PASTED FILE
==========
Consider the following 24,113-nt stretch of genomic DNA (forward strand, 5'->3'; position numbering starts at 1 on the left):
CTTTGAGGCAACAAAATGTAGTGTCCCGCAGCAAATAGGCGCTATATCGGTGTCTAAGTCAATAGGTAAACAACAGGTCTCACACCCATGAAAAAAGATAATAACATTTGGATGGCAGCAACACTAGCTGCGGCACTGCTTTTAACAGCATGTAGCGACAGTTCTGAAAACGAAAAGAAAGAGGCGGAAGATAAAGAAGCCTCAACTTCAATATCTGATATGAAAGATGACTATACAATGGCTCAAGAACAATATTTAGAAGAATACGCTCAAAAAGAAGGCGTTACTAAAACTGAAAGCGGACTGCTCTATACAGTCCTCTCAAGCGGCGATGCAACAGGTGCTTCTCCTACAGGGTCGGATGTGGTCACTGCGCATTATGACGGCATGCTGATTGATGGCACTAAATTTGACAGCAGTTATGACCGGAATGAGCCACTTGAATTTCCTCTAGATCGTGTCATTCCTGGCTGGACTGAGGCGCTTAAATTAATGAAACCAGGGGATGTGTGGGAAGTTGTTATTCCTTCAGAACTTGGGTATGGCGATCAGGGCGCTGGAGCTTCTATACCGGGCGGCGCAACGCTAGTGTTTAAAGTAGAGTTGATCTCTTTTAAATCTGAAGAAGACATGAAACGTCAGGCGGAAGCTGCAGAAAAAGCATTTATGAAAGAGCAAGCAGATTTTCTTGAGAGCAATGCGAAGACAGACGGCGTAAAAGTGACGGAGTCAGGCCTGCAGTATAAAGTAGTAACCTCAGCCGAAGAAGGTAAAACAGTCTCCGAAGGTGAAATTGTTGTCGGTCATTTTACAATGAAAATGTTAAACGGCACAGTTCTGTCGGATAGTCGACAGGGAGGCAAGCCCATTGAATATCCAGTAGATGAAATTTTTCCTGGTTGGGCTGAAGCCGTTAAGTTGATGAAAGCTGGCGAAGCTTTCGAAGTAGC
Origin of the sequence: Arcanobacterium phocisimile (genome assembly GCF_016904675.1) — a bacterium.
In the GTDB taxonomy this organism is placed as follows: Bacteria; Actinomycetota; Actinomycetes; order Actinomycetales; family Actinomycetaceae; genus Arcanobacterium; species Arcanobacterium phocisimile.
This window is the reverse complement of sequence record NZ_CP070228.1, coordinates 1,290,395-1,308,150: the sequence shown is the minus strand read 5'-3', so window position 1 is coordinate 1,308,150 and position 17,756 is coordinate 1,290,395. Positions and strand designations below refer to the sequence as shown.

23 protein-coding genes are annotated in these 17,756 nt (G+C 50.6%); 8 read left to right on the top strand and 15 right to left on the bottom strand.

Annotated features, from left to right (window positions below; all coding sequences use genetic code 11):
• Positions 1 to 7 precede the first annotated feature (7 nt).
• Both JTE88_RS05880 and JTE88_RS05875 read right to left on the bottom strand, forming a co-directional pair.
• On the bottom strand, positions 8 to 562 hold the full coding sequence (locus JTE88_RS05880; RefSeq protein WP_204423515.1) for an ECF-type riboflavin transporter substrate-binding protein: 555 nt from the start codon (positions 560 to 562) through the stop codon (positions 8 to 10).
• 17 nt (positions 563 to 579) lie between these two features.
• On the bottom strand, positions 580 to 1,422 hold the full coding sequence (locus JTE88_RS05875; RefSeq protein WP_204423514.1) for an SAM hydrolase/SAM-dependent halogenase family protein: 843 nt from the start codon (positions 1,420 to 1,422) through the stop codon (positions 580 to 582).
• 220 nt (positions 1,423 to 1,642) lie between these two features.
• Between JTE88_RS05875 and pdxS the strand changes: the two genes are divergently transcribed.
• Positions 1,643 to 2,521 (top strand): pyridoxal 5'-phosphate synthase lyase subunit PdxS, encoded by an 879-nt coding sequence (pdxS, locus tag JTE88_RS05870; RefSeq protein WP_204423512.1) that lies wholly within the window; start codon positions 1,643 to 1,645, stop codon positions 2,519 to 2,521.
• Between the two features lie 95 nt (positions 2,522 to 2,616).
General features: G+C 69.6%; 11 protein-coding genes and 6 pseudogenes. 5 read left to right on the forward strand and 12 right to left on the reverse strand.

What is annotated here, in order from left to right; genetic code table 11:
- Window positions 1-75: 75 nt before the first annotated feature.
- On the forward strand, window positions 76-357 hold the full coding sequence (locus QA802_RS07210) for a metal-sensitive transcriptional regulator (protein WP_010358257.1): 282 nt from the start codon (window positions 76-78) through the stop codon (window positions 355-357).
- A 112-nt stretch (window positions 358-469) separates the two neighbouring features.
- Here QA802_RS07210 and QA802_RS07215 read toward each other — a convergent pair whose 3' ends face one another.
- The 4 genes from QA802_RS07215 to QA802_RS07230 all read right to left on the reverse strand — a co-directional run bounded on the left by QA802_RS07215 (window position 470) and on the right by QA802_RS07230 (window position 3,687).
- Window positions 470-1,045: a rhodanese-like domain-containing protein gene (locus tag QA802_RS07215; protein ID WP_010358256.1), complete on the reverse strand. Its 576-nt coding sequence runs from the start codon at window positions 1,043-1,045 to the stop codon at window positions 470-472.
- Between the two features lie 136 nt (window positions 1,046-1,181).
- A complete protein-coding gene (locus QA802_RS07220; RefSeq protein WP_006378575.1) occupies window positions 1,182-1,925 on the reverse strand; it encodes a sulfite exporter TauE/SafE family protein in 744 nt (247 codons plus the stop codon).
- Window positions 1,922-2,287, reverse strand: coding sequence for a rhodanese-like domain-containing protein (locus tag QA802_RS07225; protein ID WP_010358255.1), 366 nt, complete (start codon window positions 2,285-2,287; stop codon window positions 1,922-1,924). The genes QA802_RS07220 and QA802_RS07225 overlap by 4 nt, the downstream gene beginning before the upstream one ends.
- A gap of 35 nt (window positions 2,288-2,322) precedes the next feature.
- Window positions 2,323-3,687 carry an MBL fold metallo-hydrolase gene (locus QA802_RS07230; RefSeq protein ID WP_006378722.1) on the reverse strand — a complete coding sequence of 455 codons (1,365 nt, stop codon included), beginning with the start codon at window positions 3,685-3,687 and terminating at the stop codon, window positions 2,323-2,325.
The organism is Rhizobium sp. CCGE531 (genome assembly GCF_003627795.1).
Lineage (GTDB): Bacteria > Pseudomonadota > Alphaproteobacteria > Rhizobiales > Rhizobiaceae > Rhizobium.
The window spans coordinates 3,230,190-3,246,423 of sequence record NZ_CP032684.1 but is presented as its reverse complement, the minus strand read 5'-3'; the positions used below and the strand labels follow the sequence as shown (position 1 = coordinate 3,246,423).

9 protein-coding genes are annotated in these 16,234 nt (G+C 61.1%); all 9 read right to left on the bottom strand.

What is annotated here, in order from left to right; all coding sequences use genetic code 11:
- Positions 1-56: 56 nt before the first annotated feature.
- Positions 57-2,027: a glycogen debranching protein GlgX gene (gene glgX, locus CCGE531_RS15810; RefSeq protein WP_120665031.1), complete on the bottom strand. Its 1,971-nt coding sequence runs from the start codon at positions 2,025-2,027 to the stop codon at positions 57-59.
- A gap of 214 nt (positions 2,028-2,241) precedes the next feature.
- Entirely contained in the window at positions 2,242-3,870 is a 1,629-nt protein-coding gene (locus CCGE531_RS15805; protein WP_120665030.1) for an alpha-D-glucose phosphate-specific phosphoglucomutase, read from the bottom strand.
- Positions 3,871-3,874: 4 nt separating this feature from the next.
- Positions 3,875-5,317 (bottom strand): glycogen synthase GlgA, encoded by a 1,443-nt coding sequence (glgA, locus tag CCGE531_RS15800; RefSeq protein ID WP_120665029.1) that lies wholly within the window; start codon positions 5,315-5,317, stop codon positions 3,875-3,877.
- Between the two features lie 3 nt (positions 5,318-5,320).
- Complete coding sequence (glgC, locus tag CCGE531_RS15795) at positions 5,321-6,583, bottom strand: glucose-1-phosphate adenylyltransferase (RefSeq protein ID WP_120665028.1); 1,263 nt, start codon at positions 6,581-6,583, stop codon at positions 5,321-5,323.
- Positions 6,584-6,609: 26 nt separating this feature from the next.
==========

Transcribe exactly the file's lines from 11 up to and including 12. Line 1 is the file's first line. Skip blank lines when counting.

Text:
• 17 nt (positions 563 to 579) lie between these two features.
• On the bottom strand, positions 580 to 1,422 hold the full coding sequence (locus JTE88_RS05875; RefSeq protein WP_204423514.1) for an SAM hydrolase/SAM-dependent halogenase family protein: 843 nt from the start codon (positions 1,420 to 1,422) through the stop codon (positions 580 to 582).